Felipe Ripoll Morata was born to a poor but highly religious family. He was a priest, Professor and spiritual director at the diocesan seminary, and later served as rector. When the Republican Army overran Teruel in 1938, Father Felipe stayed with his people, kept faith with his bishop, and refused to cooperate with anything he saw as being against Church interests. Imprisoned for thirteen months. Used as human shield by soldiers. Martyred in the persecutions of the Spanish Civil War.


St. Moses

Feast day: February 7

Death: 372
Saint Moses was an Arab who retired in the desert  around Mount Sinai.

   Arab hermit and bishop who is called “the Apostle of the Saracens.” He lived in the desert regions of Syria and Egypt, caring for the local nomadic tribes. When the Romans imposed peace upon the Saracens, Queen Mavia, the Saracen ruler, demanded that Moses be consecrated a bishop. He accepted against his will and maintained the peace between the Saracens and Rome. The Saracens were a nomadic people of the Syro-Egyptian desert so designated by the Romans.


Bl. Rizzerio

Blessed Rizzerio, OFM
also known as Richerius

Feast day: February 7

Death: 1236

 Born in Muccia, Marches, Italy; died March 26, 1236; cultus confirmed 1836.

Early member of the Franciscans and one of the favorite followers of St. Francis of Assisi. Originally from a wealthy family, he was born at Muccia, in the Italian Marches. While studying at the university of Bologna, Italy, in 1222, he had occasion to hear a sermon delivered by Francis and was so moved that he soon joined the Franciscans. Subsequently ordained, he became a leading advisor and close associate of Francis, served as provincial of the Marches, received from the saint a miracle by which his seemingly insuperable despair of God’s forgiveness was overcome, and was present at Francis’ deathbed. He is mentioned in the famed work of the Fioretti, The Little Flowers of St. Francis, under the name Rinieri. He died on March 26.

Sunday, July 20, 2014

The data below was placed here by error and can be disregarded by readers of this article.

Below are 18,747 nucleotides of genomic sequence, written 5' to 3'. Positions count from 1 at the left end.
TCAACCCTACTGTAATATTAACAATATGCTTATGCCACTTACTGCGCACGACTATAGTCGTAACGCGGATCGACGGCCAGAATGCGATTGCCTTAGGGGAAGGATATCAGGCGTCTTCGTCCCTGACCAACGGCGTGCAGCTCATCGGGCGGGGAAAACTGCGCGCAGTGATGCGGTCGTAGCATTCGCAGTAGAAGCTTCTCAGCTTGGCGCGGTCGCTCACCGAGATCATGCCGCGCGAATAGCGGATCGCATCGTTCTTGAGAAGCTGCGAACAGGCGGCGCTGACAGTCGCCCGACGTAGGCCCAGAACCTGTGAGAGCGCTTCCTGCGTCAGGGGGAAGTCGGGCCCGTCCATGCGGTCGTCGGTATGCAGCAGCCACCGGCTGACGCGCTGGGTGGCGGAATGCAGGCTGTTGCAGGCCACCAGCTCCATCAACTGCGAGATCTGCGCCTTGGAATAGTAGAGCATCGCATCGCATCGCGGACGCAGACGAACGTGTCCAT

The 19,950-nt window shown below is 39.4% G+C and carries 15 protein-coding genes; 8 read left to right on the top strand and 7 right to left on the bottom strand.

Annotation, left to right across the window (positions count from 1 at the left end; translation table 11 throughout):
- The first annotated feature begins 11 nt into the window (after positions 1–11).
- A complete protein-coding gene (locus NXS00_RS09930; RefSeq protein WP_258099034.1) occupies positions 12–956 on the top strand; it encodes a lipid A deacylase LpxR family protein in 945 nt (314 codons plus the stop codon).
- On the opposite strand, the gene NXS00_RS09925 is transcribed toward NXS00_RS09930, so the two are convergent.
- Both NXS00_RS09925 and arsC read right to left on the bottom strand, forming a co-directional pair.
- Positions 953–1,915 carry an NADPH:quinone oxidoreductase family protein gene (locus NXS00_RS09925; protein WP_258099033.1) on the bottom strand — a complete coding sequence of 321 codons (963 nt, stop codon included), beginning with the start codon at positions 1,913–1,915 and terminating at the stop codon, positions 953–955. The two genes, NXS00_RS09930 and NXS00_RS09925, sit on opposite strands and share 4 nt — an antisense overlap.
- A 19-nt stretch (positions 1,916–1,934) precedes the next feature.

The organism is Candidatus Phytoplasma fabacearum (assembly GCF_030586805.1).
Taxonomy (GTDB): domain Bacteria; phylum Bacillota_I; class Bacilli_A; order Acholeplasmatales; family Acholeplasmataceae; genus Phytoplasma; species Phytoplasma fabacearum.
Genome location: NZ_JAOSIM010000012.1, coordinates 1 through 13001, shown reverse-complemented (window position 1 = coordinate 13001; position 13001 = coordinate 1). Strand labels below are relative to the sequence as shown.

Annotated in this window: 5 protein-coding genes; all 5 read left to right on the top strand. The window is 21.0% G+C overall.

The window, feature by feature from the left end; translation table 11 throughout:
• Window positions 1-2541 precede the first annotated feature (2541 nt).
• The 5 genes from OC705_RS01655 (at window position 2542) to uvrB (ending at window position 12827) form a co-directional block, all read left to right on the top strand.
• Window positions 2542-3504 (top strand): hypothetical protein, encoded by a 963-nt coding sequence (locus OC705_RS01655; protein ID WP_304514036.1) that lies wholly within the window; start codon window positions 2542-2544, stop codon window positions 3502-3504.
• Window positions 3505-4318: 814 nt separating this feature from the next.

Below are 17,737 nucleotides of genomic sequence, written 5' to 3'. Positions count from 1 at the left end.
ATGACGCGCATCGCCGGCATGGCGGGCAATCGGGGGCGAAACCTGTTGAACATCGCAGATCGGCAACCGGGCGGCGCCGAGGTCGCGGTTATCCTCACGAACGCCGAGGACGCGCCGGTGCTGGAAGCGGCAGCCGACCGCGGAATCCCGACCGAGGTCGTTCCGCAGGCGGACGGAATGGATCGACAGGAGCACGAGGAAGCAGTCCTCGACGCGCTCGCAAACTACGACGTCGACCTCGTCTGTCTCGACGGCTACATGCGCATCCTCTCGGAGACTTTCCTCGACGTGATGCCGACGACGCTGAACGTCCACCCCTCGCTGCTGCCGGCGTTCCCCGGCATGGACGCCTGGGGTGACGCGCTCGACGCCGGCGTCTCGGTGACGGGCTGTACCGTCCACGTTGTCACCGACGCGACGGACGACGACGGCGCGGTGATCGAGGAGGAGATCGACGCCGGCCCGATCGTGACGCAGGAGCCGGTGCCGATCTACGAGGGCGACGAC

St. Lawrence of Siponto
Laurence of Siponto

Feast day: February 7

Death: 546

 Laurence Majoranus was bishop of Siponto ,Italy, from 492 until his death more than 50 years later. He is said to have built the sanctuary of Saint Michael on Mount Gargano, Italy. He was surnamed Majoranus.

Tuesday, July 8, 2014


St. Fidelis

Fidelis of Merida
Feast day: February 7

 Died . 570.
Bishop of Merida, Spain, trained by his predecessor, St. Paul. He was originally from the East. , Saint Fidelis travelled to Spain with some merchants and settled in Merida, where he was trained by Saint Paul, bishop of the city, whom he succeeded in that office.

Monday, July 7, 2014


St. Tressan

Tressan of Mareuil
 also known as Tresain
Feast day: February 7

Death: 550

Irish missionary, also called Tresian. He left his native country to assist the spread of the faith in Gaul modern France, receiving ordination from the hands of St. Remigius.

 Saint Tressan is said to be one of five or six brothers, including Saint Gibrian, and three sisters, who travelled from Ireland to France to evangelize for the glory of God in the diocese of Rheims, France. The names of the others are given as Helan, Germanus, Abran who may be Gibrian, Petran, Franca, Promptia, and Possenna (variations on these names are used). Tressan worked there as a swineherd, but he was ordained to the priesthood by Saint Remigius, who provided the siblings with suitable retreats from which they could spread the faith. Tressan became curate of Mareuil-sur-Marne, and the patron saint of Avenay in Champagne. His cultus is strong and has been continuous in the area of Rheims. More than 1,000 years after his death, Pope Clement VIII and Archbishop Philip of Rheims authorized the publishing of an Office for his feast 


Bl. William Richardson

Feast day: February 7

Death: 1603

Martyr of England. Born in Sheffield, he studied for the priesthood at Valladolid and Seville, Spain, receiving ordination in 1594. William was sent back to England, where he used the name Anderson. He was soon arrested and executed at Tyburn by being hanged, drawn, and quartered. He was the last martyr in the reign of Queen Elizabeth I  .


St. Anatolius
Anatolius of Cahors
Feast day: February 7

Death: unknown

Bishop of Cahors, France. His life is not recorded, but his relics were venerated at the Saint-Mihiel Abbey in Verdun, France.


St. Adaucus

also known as Adauctus
Feast day: February 7

Death: 304

Saint Adaucus was an Italian finance minister at the imperial court of Diocletian in Phrygia. The emperor had him killed when he discovered that Adaucus was a Christian. Many Phrygian Christians were martyred with him as their town, Antandro, was burned over their heads .

Saint Adaucus was a martyr for the faith, this nobleman of Italian birth reached the rank of quaestor in the government in Phrygia modern Turkey. Emperor Diocletian ( 284-305) conducted persecutions against Christians during Adaucus' life. In 303 the emperor commanded that Adaucus' town in Phrygia be burned to the ground by Roman soldiers. Adaucus and all the other Christians in the region perished as a result. They were martyred in Astandro, Phrygia.